Public Release: 

Possible New Hominid Species May Be Oldest Known European

American Association for the Advancement of Science

A group of Spanish scientists working with fossils from a Lower Pleistocene cave site in Atapuerca, Spain, say they've identified a new species of hominid--one that may represent the oldest known European and the last common ancestor of modern humans and our extinct cousins, the Neandertals. Dubbed Homo antecessor by Bermudez de Castro et al., the Atapuerca fossils exhibit a notably modern-looking mid-face (less protuberant than older hominids), which is more commonly seen in fossils dating nearly 650,000 years younger. However, other traits of the cranium, lower jaw, and teeth are very primitive, similar to those found in a poorly understood species of hominid called Homo ergaster. The remains found by the authors belong to at least six individuals who, they say, lived during the Lower Pleistocene, about 800,000 years ago, making them the oldest confirmed European hominids. The findings will be published in the 30 May 1997 issue of the journal Science.

Hominids are the family of two-legged primates that includes all forms of human beings, alive and extinct. Anthropologists trying to sort out the hominid family tree in Europe (and indeed, elsewhere) find the picture murky. One view is that Europe was settled about 500,000 years ago by Homo erectus, which eventually evolved into early Homo sapiens (including Neandertals, Homo sapiens neanderthalensis). Other scientists don't accept the presence of H. erectus in Europe. Still others argue that Europe was settled by a species of hominid whose line eventually died out: H. heidelbergensis to the Neandertals. According to this view, H. heidelbergensis was living in Africa at the same time as H. erectus and there gave rise to early humans who migrated to Europe and left descendants who survived the Neandertals. In this case, an African H. heidelbergensis would constitute the common ancestor of both Neandertals and H. sapiens.

If the authors' interpretation of the Atapuerca fossils is correct, however, some of these views would be challenged. The authors suggest that H. antecessor originated in Africa, where it spawned H. sapiens long before that species' migration to Europe; that H. antecessor itself migrated to Europe (possibly about 1 million years ago), and there gave rise to H. heidelbergensis, which in turn led to the doomed Neandertals. Though the debate will surely continue, the authors say that H. antecessor, and not H. heidelbergensis, is the true common ancestor of Neandertals and modern humans.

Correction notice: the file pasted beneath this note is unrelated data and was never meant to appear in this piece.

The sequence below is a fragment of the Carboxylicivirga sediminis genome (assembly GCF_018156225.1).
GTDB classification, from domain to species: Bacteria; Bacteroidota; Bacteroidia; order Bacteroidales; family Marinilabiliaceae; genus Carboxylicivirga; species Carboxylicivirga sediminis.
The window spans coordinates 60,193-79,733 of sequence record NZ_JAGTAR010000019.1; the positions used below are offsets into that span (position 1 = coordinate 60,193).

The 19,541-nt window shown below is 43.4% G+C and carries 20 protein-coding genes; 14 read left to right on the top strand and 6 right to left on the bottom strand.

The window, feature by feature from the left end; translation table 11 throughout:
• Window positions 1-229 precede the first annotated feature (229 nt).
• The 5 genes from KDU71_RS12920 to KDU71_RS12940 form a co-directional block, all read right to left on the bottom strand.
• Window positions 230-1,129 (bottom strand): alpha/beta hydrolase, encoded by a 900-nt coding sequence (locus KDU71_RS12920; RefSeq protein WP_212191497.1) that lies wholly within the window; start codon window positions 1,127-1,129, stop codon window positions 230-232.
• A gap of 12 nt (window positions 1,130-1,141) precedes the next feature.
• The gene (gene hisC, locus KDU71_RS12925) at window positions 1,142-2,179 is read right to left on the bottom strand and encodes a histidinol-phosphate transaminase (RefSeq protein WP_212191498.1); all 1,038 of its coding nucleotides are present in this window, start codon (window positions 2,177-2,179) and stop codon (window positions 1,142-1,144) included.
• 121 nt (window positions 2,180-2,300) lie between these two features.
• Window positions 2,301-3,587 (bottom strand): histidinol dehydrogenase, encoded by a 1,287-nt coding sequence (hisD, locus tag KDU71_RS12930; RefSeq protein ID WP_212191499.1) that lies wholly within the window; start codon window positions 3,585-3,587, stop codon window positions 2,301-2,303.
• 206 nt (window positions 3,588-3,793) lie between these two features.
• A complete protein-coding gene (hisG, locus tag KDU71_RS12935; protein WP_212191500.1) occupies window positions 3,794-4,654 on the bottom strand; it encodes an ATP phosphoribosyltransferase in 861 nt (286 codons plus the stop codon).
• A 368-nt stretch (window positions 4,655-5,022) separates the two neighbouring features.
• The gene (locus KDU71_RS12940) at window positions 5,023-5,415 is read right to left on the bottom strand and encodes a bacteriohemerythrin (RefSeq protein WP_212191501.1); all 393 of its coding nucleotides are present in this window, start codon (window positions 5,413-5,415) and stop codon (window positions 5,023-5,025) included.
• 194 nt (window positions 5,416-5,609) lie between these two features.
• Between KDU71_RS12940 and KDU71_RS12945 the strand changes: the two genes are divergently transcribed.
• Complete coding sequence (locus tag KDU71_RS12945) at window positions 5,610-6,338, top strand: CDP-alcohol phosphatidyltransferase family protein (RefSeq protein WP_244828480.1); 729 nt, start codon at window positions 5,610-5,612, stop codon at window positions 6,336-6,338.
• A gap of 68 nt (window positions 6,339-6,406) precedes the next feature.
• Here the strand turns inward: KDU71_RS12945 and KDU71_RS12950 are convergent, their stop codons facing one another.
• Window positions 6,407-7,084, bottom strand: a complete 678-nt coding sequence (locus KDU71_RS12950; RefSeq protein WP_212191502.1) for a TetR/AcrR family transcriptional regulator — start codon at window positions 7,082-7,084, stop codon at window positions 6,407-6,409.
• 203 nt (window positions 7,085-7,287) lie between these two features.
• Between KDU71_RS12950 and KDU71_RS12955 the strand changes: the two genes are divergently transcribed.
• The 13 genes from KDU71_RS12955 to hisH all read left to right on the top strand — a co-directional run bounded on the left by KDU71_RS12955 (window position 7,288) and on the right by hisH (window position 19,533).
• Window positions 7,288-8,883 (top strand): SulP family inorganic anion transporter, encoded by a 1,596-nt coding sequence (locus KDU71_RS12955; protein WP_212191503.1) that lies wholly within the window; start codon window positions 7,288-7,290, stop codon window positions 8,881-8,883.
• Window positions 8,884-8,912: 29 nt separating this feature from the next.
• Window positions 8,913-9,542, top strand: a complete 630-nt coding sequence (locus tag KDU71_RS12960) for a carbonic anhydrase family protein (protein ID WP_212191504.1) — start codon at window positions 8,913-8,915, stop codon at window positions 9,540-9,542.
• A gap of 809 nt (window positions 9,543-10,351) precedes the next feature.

The authors say that H. antecessor was a robust figure of average height with a cranial capacity slightly greater than 1,000 cc; its face was large but completely modern looking. During the time it was alive 800,000 years ago in Spain, the landscape and climate would have been much like it is today: H. antecessor most likely lived in open forests of oak, pine and beech trees. Nothing is yet known about the hominids' social organization, though probably they were hunter-gatherers and perhaps scavengers as well.

Note: The article title is "A Hominid from the Lower Pleistocene of Atapuerca, Spain - Possible Ancestor to Neandertals and Modern Humans," by J.M. Bermudez de Castro and A. Rosas at Museo Nacional de Ciencias Naturales, Consejo Superior de Investigaciones Cientificas (CSIC) in Madrid, Spain; J.L. Arsuaga and I. Martinez at Universidade Complutense de Madrid, CSIC in Madrid, Spain; E. Carbonell and M. Mosquera at U. Rovira I Virgili, CSIC in Tarragona, Spain.

To interview the authors, contact: Jose Maria Bermudez de Castro at 34-1-411-1328 ext. 1216 (phone), or (e-mail)

A press conference sponsored by the Museo Nacional de Ciencias Naturales will take place at 2 p.m. on 29 May at the Museo Nacional de Ciencias Naturales (Calle Jose Guiterrez Abascal 2, 28006 Madrid).

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